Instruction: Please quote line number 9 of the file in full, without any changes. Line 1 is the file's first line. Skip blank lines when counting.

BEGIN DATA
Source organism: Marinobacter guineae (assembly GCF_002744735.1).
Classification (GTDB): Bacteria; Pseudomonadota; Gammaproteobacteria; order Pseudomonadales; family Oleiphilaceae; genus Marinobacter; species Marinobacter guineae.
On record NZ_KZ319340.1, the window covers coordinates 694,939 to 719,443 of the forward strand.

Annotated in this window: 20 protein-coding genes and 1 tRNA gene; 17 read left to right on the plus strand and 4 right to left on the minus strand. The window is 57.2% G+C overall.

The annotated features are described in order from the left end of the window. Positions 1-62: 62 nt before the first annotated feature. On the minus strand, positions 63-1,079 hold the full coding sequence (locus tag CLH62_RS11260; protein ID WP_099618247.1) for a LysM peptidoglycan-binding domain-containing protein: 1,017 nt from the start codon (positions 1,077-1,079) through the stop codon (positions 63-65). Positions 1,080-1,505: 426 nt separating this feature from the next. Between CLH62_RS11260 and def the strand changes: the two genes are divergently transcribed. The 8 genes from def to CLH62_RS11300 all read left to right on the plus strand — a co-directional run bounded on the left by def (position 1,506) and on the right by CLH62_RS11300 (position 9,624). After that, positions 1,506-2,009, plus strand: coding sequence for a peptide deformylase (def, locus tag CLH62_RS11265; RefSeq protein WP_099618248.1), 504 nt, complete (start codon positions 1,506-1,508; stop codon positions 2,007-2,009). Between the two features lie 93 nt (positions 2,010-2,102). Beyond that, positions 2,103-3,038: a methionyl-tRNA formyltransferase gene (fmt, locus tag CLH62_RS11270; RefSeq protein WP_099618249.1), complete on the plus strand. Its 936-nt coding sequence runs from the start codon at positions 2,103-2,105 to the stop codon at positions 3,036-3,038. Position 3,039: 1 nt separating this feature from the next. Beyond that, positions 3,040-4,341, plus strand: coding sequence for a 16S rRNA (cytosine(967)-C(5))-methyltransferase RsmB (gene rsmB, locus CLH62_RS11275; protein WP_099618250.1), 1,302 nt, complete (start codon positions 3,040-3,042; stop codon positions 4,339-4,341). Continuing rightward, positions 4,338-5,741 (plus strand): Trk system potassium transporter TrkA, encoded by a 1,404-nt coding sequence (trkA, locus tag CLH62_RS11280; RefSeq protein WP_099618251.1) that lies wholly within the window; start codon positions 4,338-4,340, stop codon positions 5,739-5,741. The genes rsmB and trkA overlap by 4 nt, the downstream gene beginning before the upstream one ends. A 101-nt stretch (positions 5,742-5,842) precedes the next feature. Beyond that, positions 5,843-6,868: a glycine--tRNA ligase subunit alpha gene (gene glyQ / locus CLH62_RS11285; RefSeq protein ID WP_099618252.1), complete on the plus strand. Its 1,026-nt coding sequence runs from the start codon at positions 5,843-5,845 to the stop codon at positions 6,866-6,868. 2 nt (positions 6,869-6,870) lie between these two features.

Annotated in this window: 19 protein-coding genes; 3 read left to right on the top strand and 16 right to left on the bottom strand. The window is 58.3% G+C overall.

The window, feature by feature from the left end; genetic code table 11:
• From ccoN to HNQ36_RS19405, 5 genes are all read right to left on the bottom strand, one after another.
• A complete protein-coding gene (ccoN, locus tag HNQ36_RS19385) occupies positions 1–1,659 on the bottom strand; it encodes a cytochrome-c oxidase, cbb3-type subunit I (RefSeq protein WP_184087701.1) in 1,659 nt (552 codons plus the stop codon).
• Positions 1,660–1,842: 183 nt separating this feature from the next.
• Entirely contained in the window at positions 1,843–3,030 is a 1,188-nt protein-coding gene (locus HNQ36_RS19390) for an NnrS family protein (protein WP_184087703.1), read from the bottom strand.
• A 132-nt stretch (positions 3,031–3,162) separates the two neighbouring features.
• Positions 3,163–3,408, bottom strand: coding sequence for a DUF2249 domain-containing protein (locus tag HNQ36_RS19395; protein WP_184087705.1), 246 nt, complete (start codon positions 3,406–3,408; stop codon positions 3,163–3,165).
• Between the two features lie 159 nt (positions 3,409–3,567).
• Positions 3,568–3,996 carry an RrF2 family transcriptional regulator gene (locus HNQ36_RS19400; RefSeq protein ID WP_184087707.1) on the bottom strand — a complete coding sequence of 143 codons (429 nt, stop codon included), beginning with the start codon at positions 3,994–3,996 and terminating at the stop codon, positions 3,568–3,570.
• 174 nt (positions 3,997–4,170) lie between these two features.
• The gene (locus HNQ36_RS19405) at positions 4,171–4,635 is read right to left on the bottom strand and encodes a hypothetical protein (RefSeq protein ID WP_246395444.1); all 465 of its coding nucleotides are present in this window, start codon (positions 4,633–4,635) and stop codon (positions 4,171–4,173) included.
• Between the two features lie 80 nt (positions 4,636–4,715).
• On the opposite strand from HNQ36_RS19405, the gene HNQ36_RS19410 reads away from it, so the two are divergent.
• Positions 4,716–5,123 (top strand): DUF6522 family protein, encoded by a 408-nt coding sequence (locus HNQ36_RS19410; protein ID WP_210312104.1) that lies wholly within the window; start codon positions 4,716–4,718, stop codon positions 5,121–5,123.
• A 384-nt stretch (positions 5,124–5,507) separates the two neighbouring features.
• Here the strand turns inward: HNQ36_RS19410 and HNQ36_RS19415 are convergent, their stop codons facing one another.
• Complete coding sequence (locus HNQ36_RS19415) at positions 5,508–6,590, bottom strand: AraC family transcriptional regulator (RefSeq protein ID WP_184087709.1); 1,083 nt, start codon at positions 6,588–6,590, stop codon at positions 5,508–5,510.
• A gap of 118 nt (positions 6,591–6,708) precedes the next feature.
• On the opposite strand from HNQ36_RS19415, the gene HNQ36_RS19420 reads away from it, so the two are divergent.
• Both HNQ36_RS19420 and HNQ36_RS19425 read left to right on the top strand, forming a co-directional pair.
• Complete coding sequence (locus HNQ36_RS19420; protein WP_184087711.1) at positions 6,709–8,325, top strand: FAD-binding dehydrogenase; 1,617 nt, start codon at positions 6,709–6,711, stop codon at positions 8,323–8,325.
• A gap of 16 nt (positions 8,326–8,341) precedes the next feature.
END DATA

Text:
• A complete protein-coding gene (ccoN, locus tag HNQ36_RS19385) occupies positions 1–1,659 on the bottom strand; it encodes a cytochrome-c oxidase, cbb3-type subunit I (RefSeq protein WP_184087701.1) in 1,659 nt (552 codons plus the stop codon).